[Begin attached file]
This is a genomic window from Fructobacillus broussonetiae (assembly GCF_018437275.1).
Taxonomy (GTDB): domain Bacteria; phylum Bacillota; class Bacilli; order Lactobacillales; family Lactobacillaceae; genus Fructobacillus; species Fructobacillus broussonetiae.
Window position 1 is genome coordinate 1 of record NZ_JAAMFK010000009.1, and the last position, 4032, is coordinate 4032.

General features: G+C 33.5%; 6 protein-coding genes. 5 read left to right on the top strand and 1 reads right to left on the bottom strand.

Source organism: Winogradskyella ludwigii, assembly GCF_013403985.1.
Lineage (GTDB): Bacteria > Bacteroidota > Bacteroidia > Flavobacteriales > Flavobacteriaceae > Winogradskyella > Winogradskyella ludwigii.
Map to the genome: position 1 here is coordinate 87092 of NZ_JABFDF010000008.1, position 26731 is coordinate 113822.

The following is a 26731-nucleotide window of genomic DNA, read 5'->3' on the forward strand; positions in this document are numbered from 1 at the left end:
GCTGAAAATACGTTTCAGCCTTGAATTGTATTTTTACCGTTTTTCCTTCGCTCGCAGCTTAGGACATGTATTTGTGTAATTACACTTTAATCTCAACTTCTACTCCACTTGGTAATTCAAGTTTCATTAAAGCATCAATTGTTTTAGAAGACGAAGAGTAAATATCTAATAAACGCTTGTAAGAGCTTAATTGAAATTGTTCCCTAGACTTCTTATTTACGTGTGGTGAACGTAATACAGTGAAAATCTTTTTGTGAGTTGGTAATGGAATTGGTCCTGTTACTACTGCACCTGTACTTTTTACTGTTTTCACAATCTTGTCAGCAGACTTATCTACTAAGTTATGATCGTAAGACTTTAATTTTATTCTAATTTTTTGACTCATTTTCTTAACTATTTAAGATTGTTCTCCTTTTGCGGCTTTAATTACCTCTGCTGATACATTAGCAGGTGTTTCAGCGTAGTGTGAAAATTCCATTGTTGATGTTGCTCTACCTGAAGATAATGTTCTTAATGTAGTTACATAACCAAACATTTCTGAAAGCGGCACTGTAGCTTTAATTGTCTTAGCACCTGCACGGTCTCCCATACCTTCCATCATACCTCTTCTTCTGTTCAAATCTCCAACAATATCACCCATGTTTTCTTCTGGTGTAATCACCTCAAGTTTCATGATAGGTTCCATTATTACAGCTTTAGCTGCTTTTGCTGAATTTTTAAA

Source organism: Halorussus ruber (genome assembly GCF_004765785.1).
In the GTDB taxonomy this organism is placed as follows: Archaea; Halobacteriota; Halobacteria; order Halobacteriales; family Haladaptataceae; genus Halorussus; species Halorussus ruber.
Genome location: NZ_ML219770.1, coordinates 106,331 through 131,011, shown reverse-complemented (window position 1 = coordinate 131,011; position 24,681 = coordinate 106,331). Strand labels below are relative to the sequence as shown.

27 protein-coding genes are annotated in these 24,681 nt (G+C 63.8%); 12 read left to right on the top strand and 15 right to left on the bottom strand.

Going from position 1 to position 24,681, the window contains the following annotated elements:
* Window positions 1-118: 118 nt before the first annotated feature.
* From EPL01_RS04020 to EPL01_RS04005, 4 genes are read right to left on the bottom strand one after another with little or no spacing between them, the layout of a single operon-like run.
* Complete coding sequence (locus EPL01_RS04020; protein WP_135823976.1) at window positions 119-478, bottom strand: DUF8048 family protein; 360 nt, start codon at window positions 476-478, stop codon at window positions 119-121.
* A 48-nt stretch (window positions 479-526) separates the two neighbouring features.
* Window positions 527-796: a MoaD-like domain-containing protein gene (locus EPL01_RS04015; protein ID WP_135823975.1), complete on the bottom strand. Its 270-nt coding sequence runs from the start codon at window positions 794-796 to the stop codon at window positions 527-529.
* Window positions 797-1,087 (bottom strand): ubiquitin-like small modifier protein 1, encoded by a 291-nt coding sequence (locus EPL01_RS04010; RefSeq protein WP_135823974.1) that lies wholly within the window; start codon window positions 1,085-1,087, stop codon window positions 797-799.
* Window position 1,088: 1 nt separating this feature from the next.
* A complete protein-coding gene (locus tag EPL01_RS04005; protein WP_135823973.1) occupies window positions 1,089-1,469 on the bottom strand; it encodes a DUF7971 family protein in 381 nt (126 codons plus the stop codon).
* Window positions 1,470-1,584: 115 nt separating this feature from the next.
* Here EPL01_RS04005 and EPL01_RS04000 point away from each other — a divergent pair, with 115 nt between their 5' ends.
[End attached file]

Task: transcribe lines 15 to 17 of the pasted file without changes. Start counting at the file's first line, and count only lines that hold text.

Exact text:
* Window positions 1-118: 118 nt before the first annotated feature.
* From EPL01_RS04020 to EPL01_RS04005, 4 genes are read right to left on the bottom strand one after another with little or no spacing between them, the layout of a single operon-like run.
* Complete coding sequence (locus EPL01_RS04020; protein WP_135823976.1) at window positions 119-478, bottom strand: DUF8048 family protein; 360 nt, start codon at window positions 476-478, stop codon at window positions 119-121.